Acid-Base Balance PPT only

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Polly
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258115
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Acid-Base Balance PPT only
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2014-01-24 14:48:38
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Acid Base Balance
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Med surg 2014
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Acid-Base Balance
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  1. Alterations in Acid-Base Balance
    • Outline from PPT
    • Lemone Pages 222-237
  2. As hydrogen ion concentration falls the pH rises and the solution becomes more base
    • As the hydrogen ion increases the pH falls and becomes more acid
    • • Normal ratio of acid to base is 20 parts base to 1 part acid, slightly alkaline
    • * The body maintains acid base balance by either saving or excreting acid or base
    • substances.
    • * Acidosis occurs when there is excess acid present, increase in hydrogen ion
    • concentration.
    • * Alkalosis occurs when there is excess base present, decrease in hydrogen ion
    • concentration.
  3. Two types of acids:
    • * 1. Carbonic Acid – volatile respiratory acid, eliminated or retained in the lungs, through
    • either hyperventilation or hypoventilation.
    • * 2. Nonvolatile acids – must be metabolized or excreted from the body in fluid, lactic acid,
    • hydrochloric acid
  4. Buffer
    • * A substance or group of substances that control the hydrogen ion concentration, by
    • absorbing hydrogen ions, or by releasing hydrogen ions.
    • * Respond immediately but have limited capacity to maintain
  5. 2 Major buffer systems: Lungs and Renal Systems:
  6. * Bicarbonate-carbonic acid system, ratio 20/1
    • * Phosphate buffer system, intra cellular
    • * Protein buffers, intracellular and plasma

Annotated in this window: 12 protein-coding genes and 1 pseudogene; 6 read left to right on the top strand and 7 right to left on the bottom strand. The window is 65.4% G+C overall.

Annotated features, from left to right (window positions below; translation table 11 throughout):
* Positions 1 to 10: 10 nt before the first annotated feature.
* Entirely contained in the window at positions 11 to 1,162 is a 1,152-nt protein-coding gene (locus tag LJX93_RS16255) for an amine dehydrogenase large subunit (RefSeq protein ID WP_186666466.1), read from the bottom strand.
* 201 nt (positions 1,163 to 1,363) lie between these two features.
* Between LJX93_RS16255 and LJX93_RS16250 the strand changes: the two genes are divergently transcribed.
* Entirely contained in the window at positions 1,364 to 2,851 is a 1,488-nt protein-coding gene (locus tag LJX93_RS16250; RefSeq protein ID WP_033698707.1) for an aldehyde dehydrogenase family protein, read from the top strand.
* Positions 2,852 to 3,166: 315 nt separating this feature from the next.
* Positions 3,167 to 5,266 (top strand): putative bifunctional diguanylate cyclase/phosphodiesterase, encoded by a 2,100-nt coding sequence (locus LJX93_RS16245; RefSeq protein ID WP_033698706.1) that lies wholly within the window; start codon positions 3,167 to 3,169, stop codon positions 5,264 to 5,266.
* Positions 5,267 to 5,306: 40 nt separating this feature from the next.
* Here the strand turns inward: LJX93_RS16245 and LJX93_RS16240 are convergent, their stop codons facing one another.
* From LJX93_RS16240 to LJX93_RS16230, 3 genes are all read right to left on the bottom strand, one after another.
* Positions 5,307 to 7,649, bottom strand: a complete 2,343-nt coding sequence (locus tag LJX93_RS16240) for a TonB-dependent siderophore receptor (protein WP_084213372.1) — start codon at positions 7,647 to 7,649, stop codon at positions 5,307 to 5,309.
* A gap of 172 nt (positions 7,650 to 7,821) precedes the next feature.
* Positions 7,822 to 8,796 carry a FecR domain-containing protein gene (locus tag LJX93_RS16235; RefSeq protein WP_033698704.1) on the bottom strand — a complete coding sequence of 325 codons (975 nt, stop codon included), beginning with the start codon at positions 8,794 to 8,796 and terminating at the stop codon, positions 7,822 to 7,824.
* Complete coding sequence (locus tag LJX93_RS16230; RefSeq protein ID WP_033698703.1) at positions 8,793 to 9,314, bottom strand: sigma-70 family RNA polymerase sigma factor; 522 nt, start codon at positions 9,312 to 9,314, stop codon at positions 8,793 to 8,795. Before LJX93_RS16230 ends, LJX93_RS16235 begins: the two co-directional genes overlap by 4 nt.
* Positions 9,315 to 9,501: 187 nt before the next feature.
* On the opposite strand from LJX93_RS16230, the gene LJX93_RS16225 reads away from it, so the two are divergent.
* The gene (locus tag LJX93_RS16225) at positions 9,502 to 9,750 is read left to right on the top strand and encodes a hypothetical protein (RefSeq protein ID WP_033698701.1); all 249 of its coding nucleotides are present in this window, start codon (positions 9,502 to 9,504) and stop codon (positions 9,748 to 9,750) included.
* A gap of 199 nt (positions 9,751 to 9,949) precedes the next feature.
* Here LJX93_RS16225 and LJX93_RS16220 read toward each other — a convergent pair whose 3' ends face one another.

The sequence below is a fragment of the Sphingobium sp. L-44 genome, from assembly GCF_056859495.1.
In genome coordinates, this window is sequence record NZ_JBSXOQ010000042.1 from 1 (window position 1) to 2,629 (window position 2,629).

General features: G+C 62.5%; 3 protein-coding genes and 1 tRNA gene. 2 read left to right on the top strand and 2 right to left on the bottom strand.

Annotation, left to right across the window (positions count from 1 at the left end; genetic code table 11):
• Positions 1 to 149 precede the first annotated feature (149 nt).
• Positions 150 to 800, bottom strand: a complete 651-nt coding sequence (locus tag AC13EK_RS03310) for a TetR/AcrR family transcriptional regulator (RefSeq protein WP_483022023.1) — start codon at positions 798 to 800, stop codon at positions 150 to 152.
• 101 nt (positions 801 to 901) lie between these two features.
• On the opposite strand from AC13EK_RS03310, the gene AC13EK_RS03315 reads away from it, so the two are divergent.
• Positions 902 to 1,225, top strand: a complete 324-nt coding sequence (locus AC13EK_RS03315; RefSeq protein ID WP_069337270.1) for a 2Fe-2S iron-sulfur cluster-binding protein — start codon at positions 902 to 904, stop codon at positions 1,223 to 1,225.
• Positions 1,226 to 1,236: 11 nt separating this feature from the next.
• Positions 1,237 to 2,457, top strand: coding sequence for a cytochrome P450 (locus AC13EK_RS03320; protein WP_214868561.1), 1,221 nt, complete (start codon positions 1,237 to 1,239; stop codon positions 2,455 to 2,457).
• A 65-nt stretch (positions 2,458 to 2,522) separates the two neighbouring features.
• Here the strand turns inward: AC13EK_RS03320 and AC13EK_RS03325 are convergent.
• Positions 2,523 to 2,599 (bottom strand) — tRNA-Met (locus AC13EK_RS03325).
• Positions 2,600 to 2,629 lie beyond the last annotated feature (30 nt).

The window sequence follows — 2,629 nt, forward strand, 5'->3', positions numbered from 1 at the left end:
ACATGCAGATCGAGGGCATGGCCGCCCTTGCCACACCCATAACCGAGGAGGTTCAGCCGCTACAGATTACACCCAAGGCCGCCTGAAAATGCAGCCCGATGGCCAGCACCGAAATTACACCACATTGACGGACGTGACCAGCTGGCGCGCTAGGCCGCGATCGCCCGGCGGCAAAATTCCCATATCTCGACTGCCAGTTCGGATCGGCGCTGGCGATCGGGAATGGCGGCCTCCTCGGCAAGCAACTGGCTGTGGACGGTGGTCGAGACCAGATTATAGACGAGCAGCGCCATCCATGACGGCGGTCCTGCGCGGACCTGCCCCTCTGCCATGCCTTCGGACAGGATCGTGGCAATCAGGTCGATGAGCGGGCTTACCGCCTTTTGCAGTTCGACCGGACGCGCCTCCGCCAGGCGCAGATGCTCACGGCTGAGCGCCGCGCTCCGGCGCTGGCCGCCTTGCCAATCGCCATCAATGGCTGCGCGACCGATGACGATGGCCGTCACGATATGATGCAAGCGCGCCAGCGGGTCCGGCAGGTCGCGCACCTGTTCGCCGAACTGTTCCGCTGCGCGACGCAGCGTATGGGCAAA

7. 1.Lungs
    • * Responds in minutes
    • * Respiratory center in the brain stem
    • * Occurs automatically
    • * Adjusts the depth and frequency of respiration according to the pH of the blood
    • • Hyperventilaiton ?
    • • Hypoventilation ?
  8. 2.Renal System
    • • Slower to respond and may take hours to days correct an imbalance
    • • Excrete H ions, or generate and reabsorb bicarbonate in response to an acid pH
    • • Retain H ions, or generate and excrete bicarbonate in response to an alkaline
    • The kidneys provide a more inclusive corrective response to acid-base balance/disturbances
    • than respiratory, however it is slower…
    • Kidneys:
    • Compensation requires a few hours to several days to begin, but the compensation is more
    • thorough and selective than that of other regulators, ie buffers and respiratory.
    • In acidosis, the ph decreases and excess H ions are secreted with buffers into the urine.
    • In alkalosis, the pH increases and excess bicarb ions move into the kidneys tubules, combine with
    • sodium, and then are excreted in the urine.
    • Selective regulation of bicarbonate occurs in kidneys.
    • 1. The kidneys restore bicarb by excreting hydrogen ions and retaining bicarbonate
    • ions.
    • 2. Excess H ions are excreted in the urine (in the form of phosphoric acid)
    • 3. The alteration of certain amino acids in the renal tubules, results in a diffusion of
    • ammonia. The ammonia combines with excess H ions and is then excreted in
    • urine.